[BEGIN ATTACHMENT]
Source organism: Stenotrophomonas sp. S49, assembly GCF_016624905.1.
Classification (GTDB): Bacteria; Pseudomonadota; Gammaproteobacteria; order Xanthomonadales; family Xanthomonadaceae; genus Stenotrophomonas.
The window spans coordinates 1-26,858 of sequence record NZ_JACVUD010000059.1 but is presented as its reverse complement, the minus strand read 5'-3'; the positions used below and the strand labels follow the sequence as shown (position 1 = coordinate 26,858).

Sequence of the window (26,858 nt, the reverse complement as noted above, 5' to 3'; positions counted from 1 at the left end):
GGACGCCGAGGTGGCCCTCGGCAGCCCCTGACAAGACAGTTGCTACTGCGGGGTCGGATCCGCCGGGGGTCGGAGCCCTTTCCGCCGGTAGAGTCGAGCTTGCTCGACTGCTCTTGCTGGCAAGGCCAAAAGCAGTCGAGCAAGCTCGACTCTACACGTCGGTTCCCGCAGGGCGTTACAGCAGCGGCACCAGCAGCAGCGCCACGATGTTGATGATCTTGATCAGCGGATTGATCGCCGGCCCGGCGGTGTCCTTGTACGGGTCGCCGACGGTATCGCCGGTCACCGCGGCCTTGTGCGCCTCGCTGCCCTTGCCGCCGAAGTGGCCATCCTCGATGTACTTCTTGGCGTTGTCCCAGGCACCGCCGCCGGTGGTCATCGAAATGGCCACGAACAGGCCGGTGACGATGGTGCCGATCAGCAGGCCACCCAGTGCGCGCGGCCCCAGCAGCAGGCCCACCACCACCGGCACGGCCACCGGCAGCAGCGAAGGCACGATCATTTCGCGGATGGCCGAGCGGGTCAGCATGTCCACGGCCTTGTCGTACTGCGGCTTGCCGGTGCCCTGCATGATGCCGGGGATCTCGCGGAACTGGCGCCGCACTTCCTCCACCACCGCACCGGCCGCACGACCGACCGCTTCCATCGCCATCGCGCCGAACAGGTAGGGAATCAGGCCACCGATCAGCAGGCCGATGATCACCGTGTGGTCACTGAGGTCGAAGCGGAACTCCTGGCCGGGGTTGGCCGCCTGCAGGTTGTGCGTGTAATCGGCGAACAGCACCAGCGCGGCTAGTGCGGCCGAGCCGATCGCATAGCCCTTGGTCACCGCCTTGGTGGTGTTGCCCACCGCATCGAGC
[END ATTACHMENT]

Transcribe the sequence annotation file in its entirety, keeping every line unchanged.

Source organism: Stenotrophomonas sp. S49, assembly GCF_016624905.1.
Classification (GTDB): Bacteria; Pseudomonadota; Gammaproteobacteria; order Xanthomonadales; family Xanthomonadaceae; genus Stenotrophomonas.
The window spans coordinates 1-26,858 of sequence record NZ_JACVUD010000059.1 but is presented as its reverse complement, the minus strand read 5'-3'; the positions used below and the strand labels follow the sequence as shown (position 1 = coordinate 26,858).

Sequence of the window (26,858 nt, the reverse complement as noted above, 5' to 3'; positions counted from 1 at the left end):
GGACGCCGAGGTGGCCCTCGGCAGCCCCTGACAAGACAGTTGCTACTGCGGGGTCGGATCCGCCGGGGGTCGGAGCCCTTTCCGCCGGTAGAGTCGAGCTTGCTCGACTGCTCTTGCTGGCAAGGCCAAAAGCAGTCGAGCAAGCTCGACTCTACACGTCGGTTCCCGCAGGGCGTTACAGCAGCGGCACCAGCAGCAGCGCCACGATGTTGATGATCTTGATCAGCGGATTGATCGCCGGCCCGGCGGTGTCCTTGTACGGGTCGCCGACGGTATCGCCGGTCACCGCGGCCTTGTGCGCCTCGCTGCCCTTGCCGCCGAAGTGGCCATCCTCGATGTACTTCTTGGCGTTGTCCCAGGCACCGCCGCCGGTGGTCATCGAAATGGCCACGAACAGGCCGGTGACGATGGTGCCGATCAGCAGGCCACCCAGTGCGCGCGGCCCCAGCAGCAGGCCCACCACCACCGGCACGGCCACCGGCAGCAGCGAAGGCACGATCATTTCGCGGATGGCCGAGCGGGTCAGCATGTCCACGGCCTTGTCGTACTGCGGCTTGCCGGTGCCCTGCATGATGCCGGGGATCTCGCGGAACTGGCGCCGCACTTCCTCCACCACCGCACCGGCCGCACGACCGACCGCTTCCATCGCCATCGCGCCGAACAGGTAGGGAATCAGGCCACCGATCAGCAGGCCGATGATCACCGTGTGGTCACTGAGGTCGAAGCGGAACTCCTGGCCGGGGTTGGCCGCCTGCAGGTTGTGCGTGTAATCGGCGAACAGCACCAGCGCGGCTAGTGCGGCCGAGCCGATCGCATAGCCCTTGGTCACCGCCTTGGTGGTGTTGCCCACCGCATCGAGC